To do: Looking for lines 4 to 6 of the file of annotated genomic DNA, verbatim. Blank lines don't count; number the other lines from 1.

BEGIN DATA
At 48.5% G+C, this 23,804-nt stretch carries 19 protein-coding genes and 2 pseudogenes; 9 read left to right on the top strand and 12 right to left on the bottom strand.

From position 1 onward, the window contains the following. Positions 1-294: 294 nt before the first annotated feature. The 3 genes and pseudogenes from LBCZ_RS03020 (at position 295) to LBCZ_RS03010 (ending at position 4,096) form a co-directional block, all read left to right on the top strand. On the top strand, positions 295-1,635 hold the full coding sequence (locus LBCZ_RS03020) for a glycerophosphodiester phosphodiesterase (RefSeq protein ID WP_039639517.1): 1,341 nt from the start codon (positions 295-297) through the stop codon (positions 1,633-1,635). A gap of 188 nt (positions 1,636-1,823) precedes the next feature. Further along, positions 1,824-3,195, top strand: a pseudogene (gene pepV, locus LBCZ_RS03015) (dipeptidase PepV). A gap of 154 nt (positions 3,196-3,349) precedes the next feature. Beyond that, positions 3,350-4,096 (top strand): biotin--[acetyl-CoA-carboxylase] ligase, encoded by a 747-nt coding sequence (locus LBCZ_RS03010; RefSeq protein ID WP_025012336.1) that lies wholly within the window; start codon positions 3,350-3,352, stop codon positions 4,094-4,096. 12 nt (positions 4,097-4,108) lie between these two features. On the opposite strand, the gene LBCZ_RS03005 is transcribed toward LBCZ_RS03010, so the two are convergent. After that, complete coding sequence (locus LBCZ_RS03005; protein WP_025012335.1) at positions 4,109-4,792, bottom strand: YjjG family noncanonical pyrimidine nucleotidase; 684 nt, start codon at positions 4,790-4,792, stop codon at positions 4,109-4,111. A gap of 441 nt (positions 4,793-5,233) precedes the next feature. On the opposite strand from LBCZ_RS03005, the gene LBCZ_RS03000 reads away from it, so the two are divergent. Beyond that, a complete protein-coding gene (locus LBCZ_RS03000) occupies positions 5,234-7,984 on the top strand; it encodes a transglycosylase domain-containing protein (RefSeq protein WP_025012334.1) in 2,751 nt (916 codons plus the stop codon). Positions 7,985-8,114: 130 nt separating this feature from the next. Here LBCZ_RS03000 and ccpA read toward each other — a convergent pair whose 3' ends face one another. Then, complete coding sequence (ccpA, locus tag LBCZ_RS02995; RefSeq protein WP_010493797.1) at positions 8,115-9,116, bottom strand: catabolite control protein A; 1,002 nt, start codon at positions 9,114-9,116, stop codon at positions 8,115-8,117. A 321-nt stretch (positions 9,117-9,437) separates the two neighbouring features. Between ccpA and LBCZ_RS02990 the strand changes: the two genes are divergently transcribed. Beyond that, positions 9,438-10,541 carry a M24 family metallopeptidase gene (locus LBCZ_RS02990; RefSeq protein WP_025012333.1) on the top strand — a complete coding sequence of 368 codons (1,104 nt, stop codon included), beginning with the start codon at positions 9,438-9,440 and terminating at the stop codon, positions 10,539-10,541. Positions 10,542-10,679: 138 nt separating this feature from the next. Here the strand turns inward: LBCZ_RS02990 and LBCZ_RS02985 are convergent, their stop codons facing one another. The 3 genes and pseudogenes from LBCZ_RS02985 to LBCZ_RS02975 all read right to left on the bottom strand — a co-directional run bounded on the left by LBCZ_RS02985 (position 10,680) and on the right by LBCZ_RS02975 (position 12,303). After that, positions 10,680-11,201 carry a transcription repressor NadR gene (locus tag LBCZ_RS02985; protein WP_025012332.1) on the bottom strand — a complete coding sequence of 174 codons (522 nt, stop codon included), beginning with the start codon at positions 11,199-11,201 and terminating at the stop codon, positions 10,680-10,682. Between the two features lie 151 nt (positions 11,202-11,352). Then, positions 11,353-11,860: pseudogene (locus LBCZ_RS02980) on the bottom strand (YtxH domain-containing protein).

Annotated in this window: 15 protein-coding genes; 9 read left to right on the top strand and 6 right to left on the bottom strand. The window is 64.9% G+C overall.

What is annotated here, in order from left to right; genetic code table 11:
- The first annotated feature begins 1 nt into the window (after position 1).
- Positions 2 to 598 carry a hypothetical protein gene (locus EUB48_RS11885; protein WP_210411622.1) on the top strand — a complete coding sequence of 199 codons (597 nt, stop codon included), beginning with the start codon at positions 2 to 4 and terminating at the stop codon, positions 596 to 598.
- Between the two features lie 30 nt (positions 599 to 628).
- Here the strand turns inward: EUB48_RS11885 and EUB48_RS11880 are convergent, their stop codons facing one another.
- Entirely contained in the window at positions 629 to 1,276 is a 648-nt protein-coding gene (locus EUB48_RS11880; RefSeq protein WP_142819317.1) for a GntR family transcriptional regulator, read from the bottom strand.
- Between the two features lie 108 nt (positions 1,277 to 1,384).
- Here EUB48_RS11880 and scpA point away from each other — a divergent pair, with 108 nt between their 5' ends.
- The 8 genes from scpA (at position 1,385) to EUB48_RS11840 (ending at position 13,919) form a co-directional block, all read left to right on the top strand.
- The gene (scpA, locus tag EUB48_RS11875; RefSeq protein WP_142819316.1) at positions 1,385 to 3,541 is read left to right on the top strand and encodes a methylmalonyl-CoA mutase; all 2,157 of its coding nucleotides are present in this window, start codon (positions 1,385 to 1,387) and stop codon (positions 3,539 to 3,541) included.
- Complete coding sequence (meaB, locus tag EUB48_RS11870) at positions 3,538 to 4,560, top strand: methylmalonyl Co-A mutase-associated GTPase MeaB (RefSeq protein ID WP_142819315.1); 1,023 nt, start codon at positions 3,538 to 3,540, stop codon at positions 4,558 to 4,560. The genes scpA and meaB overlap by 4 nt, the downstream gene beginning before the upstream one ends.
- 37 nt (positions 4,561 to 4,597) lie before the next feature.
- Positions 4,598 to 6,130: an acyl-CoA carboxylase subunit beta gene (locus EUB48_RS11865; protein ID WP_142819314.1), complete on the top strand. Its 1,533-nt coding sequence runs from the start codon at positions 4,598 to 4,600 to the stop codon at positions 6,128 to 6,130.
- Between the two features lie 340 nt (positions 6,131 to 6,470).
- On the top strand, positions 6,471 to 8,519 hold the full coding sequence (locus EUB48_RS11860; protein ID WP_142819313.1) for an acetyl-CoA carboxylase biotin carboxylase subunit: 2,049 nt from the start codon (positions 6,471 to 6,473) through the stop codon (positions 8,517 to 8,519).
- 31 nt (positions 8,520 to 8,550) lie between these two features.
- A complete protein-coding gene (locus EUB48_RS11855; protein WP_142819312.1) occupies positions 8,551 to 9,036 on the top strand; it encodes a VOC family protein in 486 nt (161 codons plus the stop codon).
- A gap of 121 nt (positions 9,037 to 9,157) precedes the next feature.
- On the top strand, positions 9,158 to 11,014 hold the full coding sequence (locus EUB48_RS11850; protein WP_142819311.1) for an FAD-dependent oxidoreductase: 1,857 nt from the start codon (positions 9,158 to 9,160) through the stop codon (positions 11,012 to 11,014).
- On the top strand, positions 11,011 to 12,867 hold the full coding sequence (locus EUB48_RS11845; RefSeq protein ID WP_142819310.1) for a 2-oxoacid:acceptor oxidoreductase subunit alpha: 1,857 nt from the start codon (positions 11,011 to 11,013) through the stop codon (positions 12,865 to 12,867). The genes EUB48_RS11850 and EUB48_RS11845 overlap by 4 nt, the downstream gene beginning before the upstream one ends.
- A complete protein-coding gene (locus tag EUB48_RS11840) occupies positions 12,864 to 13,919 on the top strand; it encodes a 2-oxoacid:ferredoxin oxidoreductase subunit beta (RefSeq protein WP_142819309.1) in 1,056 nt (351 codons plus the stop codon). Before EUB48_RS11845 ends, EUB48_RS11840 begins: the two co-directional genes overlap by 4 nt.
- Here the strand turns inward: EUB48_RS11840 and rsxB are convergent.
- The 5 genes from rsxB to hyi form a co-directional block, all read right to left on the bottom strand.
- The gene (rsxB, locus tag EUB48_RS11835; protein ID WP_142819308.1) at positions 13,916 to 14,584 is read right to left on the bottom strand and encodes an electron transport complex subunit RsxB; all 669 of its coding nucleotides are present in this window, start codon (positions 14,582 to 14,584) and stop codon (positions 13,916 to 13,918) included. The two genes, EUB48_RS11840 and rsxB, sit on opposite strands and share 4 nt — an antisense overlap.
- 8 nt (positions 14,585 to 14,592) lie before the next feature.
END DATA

What is annotated here, in order from left to right; genetic code table 11:
- The first annotated feature begins 1 nt into the window (after position 1).
- Positions 2 to 598 carry a hypothetical protein gene (locus EUB48_RS11885; protein WP_210411622.1) on the top strand — a complete coding sequence of 199 codons (597 nt, stop codon included), beginning with the start codon at positions 2 to 4 and terminating at the stop codon, positions 596 to 598.